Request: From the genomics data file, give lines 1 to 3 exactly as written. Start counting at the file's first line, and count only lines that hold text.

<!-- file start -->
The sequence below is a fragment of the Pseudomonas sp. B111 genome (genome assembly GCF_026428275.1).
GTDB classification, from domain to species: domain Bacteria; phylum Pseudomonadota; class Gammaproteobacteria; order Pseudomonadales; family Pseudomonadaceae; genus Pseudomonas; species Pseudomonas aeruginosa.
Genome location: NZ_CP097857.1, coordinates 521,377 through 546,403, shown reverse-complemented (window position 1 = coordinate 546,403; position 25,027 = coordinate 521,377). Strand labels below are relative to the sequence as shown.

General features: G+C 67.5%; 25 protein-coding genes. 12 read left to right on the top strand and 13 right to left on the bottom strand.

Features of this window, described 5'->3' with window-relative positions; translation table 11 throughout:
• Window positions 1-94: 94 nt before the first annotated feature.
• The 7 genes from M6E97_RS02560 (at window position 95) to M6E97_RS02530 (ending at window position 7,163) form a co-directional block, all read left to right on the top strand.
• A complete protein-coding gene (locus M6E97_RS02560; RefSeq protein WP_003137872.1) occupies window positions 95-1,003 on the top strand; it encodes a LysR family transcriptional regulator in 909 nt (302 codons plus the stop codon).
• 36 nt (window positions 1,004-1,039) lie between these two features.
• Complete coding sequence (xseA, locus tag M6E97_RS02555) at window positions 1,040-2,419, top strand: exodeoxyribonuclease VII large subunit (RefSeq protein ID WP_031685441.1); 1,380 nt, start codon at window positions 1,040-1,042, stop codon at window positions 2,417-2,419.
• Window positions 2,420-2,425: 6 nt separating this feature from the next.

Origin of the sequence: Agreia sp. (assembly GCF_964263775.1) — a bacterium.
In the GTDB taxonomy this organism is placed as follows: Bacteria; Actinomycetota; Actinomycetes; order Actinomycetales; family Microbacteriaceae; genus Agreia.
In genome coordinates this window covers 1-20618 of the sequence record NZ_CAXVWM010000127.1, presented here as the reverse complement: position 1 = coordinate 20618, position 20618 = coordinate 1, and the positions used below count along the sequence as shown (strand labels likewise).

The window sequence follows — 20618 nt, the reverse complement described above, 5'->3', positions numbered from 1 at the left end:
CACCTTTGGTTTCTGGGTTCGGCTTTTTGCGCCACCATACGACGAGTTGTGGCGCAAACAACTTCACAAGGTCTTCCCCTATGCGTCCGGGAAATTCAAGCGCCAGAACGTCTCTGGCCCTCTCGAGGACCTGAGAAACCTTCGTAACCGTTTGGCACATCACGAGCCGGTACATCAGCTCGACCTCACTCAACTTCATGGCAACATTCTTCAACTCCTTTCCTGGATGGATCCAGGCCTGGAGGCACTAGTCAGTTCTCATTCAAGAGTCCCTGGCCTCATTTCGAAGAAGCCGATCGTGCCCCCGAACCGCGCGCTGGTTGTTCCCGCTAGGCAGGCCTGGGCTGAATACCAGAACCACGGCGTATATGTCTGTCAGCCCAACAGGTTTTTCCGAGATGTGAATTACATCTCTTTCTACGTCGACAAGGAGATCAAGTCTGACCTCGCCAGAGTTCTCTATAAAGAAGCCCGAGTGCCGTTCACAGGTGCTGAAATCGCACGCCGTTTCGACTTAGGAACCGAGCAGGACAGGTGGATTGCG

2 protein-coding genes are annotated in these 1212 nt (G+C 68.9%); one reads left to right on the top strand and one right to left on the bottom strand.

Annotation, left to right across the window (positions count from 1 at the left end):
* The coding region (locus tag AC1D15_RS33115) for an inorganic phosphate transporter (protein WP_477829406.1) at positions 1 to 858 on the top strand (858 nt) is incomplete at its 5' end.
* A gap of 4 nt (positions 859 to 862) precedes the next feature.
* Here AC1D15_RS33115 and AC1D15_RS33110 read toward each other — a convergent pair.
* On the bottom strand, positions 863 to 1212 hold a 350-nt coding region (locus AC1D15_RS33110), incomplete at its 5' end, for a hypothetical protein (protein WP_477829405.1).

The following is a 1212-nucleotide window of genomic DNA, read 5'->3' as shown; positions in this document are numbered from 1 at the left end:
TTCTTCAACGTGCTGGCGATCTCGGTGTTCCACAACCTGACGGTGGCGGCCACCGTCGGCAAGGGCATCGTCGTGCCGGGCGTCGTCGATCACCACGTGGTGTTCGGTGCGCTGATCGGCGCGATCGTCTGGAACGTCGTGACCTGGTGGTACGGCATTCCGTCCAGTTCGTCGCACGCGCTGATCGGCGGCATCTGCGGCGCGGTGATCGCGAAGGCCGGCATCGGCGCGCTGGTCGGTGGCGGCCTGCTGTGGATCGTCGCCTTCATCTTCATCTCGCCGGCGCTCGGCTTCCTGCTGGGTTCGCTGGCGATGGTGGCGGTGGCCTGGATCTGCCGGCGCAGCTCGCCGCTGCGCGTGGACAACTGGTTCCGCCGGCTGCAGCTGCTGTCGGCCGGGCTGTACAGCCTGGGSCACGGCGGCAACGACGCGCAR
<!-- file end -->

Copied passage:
The sequence below is a fragment of the Pseudomonas sp. B111 genome (genome assembly GCF_026428275.1).
GTDB classification, from domain to species: domain Bacteria; phylum Pseudomonadota; class Gammaproteobacteria; order Pseudomonadales; family Pseudomonadaceae; genus Pseudomonas; species Pseudomonas aeruginosa.
Genome location: NZ_CP097857.1, coordinates 521,377 through 546,403, shown reverse-complemented (window position 1 = coordinate 546,403; position 25,027 = coordinate 521,377). Strand labels below are relative to the sequence as shown.